While honey appears to offer certain health benefits, there is a need for further human research data.
1. National Honey Board (2014). How honey is made.
2. European Commission (2011) Honey.
3. Potts SG, Roberts SPM, Dean R, et al. (2010). Declines of managed honey bees and beekeepers in Europe. Journal of Apicultural Research 49 (1):15-22.
4. European Commission (2010). Website, Bee Health section: http://www.efsa.europa.eu/en/topics/topic/beehealth.
5. European Food Safety Authority (EFSA) (2013). Guidance on the risk assessment of plant protection products on bees (Apis mellifera, bombus spp. and solitary bees). Parma, Italy: EFSA.
6. Bogdanov S, et al. (2008). Honey for nutrition and health: a review. Journal of the American College of Nutrition 27:677-689.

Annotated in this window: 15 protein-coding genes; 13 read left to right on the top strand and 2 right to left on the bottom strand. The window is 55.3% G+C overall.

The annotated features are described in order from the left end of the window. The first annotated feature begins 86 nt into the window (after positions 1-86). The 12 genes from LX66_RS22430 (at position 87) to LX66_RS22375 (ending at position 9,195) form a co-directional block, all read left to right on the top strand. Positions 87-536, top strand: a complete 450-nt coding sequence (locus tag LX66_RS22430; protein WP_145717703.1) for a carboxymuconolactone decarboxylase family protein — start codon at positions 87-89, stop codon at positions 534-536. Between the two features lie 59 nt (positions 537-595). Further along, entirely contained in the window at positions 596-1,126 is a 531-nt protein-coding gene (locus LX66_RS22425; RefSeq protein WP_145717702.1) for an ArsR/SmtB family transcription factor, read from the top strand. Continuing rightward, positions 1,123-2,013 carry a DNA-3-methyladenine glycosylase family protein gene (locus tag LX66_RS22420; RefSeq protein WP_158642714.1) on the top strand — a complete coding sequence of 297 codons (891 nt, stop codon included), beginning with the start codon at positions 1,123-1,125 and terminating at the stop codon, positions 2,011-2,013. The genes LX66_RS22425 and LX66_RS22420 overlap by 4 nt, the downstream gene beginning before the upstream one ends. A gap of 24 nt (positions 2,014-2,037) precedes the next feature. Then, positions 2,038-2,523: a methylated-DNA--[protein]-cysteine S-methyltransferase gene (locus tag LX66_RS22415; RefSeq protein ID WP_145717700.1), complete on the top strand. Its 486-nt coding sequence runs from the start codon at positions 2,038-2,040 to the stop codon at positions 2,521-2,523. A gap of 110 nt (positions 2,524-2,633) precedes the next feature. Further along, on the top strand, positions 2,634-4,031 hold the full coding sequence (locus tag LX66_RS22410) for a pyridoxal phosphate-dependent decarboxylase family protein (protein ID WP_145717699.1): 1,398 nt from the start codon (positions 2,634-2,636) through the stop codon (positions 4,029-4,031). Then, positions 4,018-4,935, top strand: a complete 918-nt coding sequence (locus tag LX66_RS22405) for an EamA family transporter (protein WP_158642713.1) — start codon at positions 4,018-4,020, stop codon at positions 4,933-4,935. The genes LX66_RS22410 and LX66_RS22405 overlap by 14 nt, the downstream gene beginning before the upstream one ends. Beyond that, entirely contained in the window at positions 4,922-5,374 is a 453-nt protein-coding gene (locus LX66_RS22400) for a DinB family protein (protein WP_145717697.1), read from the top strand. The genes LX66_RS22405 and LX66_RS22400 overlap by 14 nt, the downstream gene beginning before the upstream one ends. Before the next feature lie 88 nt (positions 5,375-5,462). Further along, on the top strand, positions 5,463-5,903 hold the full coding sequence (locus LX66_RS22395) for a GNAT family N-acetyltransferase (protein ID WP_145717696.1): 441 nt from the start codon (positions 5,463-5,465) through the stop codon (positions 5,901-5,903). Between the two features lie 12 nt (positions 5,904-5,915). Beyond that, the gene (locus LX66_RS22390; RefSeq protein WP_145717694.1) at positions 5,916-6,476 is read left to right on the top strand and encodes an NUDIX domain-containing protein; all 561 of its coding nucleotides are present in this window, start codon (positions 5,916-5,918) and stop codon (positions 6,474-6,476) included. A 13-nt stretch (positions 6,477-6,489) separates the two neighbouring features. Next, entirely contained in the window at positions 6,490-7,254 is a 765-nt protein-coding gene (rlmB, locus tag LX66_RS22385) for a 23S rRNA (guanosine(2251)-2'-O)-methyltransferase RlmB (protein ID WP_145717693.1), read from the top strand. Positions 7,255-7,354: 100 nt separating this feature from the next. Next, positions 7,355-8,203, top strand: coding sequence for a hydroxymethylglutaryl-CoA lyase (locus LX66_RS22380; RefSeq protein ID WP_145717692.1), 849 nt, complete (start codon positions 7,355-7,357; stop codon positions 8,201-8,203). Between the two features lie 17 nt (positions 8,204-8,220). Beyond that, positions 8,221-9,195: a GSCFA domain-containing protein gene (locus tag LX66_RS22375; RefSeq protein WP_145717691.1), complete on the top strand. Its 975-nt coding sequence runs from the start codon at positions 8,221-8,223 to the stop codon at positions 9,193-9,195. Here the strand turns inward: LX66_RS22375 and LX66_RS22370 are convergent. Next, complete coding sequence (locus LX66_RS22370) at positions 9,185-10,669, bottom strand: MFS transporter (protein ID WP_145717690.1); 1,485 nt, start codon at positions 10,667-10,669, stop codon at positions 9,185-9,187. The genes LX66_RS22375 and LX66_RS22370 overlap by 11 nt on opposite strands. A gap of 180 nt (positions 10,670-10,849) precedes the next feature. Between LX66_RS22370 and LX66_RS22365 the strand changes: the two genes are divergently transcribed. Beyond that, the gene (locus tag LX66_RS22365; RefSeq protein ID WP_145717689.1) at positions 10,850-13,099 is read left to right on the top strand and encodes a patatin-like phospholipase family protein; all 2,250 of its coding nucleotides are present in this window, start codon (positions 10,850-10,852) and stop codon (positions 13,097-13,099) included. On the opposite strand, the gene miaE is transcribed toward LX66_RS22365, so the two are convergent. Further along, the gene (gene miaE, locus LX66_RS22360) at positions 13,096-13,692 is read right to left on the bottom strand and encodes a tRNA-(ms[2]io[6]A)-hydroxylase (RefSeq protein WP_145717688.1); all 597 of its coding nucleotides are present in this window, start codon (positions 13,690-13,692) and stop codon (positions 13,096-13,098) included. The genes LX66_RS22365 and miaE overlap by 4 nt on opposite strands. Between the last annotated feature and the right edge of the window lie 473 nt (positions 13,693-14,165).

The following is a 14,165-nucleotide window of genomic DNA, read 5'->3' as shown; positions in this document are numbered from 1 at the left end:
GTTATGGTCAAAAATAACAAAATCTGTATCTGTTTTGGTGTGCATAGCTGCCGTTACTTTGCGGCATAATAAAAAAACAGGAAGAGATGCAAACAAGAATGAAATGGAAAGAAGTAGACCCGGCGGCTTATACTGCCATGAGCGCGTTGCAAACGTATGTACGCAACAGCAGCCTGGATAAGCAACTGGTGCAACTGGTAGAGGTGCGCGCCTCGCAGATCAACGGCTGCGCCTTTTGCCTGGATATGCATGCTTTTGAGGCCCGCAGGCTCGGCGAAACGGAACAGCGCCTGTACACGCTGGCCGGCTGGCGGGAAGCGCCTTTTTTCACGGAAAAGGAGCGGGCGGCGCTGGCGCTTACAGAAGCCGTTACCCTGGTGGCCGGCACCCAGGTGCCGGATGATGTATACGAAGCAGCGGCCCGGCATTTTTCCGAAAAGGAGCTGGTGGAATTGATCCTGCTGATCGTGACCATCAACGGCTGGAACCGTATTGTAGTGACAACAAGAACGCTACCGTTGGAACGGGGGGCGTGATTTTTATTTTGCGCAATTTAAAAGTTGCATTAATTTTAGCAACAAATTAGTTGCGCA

7. McCance RA & Widdowson EM (2010). The composition of foods (pp. 334-335) 6th Ed. Cambridge, England: Food Standards Agency.
8. Scientific committee on veterinary measures relating to public health (2002). Opinion of the scientific committee on veterinary measures relating to public health on honey and microbiological hazards. Brussels: European Commission.
9. Ruxton C (2013). Honey: Natural, healthier sweetness. Network Health Dietitian 81:25-26.
10. Larson-Meyer DE, et al. (2010). Effect of honey versus sucrose on appetite, appetite-regulating hormones, and postmeal thermogenesis. Journal of the American College of Nutrition 29:482-93.
11. Yaghoobi N, et al. (2008). Natural honey and cardiovascular risk factors; effects on blood glucose, cholesterol, triacylglycerole, CrP and body weight compared with sucrose. Scientific World Journal 20:463-9.
12. Brand-Miller J, et al. (2009). Dietary Glycemic Index: Health Implications. Journal of the American College of Nutrition 28:446S-449S.
13. Schwingshack L & Hoffman G (2013). Long-term effects of low glycemic index/load vs. high glycemic index/load diets on parameters of obesity and obesity-associated risks: A systematic review and meta-analysis. Nutrition, Metabolism and Cardiovascular Health 23(8):699-706.